Corporate Responsibility

Our approach is to analyze every project individually to determine its economic, safety and environmental impacts over the life of the project

CEO Letter

Cimarex is committed to long-term value creation for our shareholders, employees and our communities. As part of that commitment, Cimarex takes environmental responsibility, safety and good corporate governance seriously. No company can succeed over the long run without paying attention to all of its impacts—now and in the future.

There is a widespread belief that the oil and gas industry cannot be counted on to create value over the long run because, in the not-too-distant future, we will be sidelined by alternative energy and restrictive policies. Traditional ESG reporting can encourage this negative picture because it tends to focus on environmental impact without a commensurate discussion of our industry’s unique and irreplaceable benefits.

I want to share with you how we at Cimarex think about the future of oil and gas, and why we believe that our industry and our company will play an important role in helping our world flourish in the decades ahead. The Cimarex long-range perspective requires looking carefully at all of our impacts on our stakeholders—both the benefits and potential concerns highlighted by traditional ESG reporting.

Cimarex creates value by supplying the world with abundant, affordable energy. Energy is the master resource in that it powers all of the machines we use to improve our lives. Energy multiplies the effectiveness of human effort and ingenuity from harvesters to hospital equipment, from cars to airplanes, from dishwashers to data centers. The more affordable energy the world has, the better every aspect of life becomes. Even a casual survey of the world leads to the conclusion that affordable, abundant energy correlates to increased health and life expectancy, lower infant mortality, greater economic growth and opportunity and a cleaner environment.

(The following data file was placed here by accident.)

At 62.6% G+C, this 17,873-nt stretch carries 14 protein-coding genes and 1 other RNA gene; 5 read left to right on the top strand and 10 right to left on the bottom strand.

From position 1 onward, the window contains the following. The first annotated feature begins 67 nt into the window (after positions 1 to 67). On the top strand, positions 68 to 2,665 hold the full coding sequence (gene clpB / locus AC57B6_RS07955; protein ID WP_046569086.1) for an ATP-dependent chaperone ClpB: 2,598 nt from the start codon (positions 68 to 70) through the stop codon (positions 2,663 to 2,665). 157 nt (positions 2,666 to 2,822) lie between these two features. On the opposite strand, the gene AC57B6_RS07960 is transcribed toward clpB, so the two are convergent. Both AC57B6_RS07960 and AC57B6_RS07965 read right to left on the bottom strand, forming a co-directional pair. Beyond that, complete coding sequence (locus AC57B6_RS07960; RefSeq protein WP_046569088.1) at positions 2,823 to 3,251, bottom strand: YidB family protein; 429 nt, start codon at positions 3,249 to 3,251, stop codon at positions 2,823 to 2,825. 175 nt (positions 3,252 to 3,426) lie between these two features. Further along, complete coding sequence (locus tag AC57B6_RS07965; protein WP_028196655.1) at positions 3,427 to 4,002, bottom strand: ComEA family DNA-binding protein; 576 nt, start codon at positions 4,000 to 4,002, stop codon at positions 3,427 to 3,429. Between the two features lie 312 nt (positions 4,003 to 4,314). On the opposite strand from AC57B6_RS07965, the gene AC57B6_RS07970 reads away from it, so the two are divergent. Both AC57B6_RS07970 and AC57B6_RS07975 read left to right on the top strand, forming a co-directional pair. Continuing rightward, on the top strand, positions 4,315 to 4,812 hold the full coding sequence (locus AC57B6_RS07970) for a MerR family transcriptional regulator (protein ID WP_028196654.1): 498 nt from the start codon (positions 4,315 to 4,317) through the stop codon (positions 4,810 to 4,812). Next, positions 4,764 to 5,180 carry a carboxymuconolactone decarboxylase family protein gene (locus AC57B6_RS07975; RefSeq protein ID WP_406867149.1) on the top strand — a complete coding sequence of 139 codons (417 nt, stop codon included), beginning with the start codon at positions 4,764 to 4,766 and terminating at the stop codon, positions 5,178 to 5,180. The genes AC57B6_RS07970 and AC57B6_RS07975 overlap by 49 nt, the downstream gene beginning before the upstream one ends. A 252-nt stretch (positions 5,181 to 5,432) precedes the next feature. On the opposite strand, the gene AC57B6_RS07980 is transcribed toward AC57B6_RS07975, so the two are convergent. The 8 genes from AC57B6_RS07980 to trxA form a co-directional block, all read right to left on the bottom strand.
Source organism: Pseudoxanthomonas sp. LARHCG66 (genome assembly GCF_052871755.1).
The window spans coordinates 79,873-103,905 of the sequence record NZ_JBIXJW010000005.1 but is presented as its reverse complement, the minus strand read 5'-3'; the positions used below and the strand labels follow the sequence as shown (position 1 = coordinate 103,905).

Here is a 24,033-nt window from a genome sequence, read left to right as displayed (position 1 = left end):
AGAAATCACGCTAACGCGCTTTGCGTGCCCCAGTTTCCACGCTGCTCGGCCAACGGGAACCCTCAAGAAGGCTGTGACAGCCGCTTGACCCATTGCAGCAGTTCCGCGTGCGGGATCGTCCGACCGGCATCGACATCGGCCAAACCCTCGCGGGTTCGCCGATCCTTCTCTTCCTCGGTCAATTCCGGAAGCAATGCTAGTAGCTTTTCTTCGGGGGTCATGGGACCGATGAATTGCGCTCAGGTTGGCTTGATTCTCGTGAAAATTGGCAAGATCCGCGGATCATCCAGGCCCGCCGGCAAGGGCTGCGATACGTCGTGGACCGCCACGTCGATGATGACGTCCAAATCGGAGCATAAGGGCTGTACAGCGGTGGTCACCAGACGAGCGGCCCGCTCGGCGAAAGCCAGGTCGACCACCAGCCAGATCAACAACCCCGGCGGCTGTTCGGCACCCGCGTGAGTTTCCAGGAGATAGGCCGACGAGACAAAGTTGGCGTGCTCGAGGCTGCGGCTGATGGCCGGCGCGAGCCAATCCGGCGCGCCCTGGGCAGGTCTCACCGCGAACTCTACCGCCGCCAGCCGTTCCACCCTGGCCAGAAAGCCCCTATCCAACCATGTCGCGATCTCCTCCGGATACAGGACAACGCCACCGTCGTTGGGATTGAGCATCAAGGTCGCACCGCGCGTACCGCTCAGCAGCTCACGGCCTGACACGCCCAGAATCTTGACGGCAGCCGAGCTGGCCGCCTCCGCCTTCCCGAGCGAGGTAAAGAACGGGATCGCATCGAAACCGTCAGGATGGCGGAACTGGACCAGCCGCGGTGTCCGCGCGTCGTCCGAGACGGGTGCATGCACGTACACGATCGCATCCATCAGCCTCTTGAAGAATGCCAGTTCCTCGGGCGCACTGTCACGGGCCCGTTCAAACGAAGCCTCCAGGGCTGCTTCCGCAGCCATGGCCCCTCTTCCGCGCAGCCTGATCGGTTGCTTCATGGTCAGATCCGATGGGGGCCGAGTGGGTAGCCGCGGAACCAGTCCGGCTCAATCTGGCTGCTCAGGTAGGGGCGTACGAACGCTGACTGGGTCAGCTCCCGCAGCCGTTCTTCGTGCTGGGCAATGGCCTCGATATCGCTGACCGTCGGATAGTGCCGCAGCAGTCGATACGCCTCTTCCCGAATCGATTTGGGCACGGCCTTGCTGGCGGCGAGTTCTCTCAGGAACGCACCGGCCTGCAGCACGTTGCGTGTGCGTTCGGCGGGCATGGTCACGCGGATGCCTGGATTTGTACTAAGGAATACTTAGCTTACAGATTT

In the coming decades, the world will need a lot more energy. According to the IEA, over 1 billion people do not have access to electricity and 2.8 billion do not have access to clean cooking facilities, with 2.5 billion relying on biomass – such as burning wood. The good news is that energy poverty is decreasing. Thanks primarily to hydrocarbons, nearly 1.2 billion people have gained access to electricity since 2000. That trend is expected to continue as more of the world’s poor move into the middle class. The EIA projects that world energy consumption will rise by 28% between 2015 and 2040, driven mostly by growing demand in Asia and Africa.

Under any plausible scenario, oil and natural gas will play an essential role in meeting the world’s growing need for abundant, affordable and reliable energy. In its New Policy Scenario, for example, the IEA projects that between 2016 and 2040 worldwide demand for oil and natural gas will increase, with natural gas consumption projected to rise by 45%.

Often we hear a different message: that renewables and electric vehicles (EVs) will make oil and gas obsolete. These claims cannot survive data-driven scrutiny.